Remember when you were a teenager?

If you're like most, you wanted to stay up later than your parents would let you. And in the morning, you dreaded that call from the hallway — "Get up! You're going to be late for school!"

Used to be, adults would say droopy morning teens were just lazy.

Now, experts say that teens have different biological rhythms than the rest of us. Simply put — their biological clocks say stay up late and get up late. And they need a lot of sleep — 8 to 10 hours a night, according to the American Academy of Sleep Medicine.

But most schools still function on a traditional daily clock, with classes starting before 8 a.m. Bleary-eyed teens stumble into their classrooms and snooze through first period — and maybe second, too.

So, the solution seems simple: Move the start of the school day back to at least 8:30 a.m., the time recommended by the American Academy of Pediatrics.

But it's not that easy. Other factors merit consideration.

While most teens would thrive on a later school day, it might not fit the rest of the family's schedule. After all, parents have to work jobs that generally start by 9 a.m., sometimes earlier, and they like to see their kids off to school before they leave for work.

South Madison Community Schools Superintendent Joe Buck said as much when asked recently about the possibility of kicking the school day back an hour or so.

First period at Pendleton Heights Middle School and High School starts at 7:25 a.m., while SMS elementary schools don't start class until an hour later.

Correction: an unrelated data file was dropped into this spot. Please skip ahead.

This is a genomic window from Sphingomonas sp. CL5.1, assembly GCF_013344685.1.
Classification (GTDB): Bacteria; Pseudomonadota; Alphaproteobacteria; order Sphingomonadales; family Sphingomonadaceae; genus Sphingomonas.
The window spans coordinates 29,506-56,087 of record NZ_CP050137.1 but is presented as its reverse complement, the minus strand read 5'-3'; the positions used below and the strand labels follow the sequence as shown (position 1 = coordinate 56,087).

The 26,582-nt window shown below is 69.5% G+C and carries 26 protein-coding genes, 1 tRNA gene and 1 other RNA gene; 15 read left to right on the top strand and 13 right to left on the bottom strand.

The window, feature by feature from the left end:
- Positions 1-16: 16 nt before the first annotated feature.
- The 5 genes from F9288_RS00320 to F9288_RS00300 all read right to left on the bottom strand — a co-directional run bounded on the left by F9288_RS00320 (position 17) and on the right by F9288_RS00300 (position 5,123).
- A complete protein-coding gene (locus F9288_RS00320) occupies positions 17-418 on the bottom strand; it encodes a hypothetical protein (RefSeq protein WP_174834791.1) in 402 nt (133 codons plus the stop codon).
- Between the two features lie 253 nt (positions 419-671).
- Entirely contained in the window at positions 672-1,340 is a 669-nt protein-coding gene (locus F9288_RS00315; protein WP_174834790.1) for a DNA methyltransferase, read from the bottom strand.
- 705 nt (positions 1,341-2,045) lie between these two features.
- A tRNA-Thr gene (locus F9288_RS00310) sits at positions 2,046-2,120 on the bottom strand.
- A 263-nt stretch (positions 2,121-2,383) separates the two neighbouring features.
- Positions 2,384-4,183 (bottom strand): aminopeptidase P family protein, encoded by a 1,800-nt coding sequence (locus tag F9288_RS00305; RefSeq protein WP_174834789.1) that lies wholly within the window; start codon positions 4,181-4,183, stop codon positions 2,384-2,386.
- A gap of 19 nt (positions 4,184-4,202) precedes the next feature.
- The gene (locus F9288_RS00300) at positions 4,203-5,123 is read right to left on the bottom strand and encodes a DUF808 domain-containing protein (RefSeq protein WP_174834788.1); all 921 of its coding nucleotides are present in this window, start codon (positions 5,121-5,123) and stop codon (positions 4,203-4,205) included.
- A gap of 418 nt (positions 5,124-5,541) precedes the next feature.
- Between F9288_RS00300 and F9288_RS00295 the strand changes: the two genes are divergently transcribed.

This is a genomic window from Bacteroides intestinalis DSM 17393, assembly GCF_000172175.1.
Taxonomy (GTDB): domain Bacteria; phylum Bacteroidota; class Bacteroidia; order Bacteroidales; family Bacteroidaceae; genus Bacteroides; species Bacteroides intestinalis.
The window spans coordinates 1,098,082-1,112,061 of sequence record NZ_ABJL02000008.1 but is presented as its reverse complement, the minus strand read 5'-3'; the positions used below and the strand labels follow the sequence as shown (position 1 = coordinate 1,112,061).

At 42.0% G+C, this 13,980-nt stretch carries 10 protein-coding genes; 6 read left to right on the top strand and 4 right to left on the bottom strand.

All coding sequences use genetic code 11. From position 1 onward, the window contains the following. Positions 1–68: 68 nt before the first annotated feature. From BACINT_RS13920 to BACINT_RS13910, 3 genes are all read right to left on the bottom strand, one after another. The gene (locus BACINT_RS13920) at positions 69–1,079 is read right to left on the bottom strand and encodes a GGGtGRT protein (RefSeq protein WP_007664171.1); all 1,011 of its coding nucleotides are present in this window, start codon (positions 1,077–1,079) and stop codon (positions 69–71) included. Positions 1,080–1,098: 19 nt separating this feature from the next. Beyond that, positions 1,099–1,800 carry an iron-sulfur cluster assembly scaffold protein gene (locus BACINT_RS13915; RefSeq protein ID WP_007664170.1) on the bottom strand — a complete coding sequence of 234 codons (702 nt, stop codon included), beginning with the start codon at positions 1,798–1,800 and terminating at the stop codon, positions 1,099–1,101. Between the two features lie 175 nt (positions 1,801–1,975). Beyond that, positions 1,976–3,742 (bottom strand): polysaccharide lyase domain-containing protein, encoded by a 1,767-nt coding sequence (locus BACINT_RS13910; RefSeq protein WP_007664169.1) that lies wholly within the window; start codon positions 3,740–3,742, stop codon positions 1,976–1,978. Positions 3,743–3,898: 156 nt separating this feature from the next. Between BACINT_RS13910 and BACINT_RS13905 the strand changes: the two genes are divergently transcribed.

Given the natural sleep habits of teens, why wouldn't SMS just flip the two schedules?

Well, because many parents object to the idea. They want their older kids home from school first to look after the little ones when they get off the bus.

Extracurricular activities are another consideration. If you push the start of the school day back, practice schedules and some game schedules would be affected. Specifically, it could be cause for concern for outdoor sports, many of which take place on unlighted fields.

In the end, though, tradition — the way things have always been done — is the primary driving force behind the traditional school schedule. That and the continuing notion that teens are just lazy and need the discipline to get up early and go to bed early.

But that's not working too well.

A Centers for Disease Control and Prevention 2015 study showed that 70% of high schoolers are sleep deprived and 57% of middle schoolers don't get enough shuteye on school nights.

As school officials and parents consider the question of school start times, they must ask themselves: What is school all about?

Learning, of course. And it just makes sense to set a daily school schedule that best positions teens for that objective.

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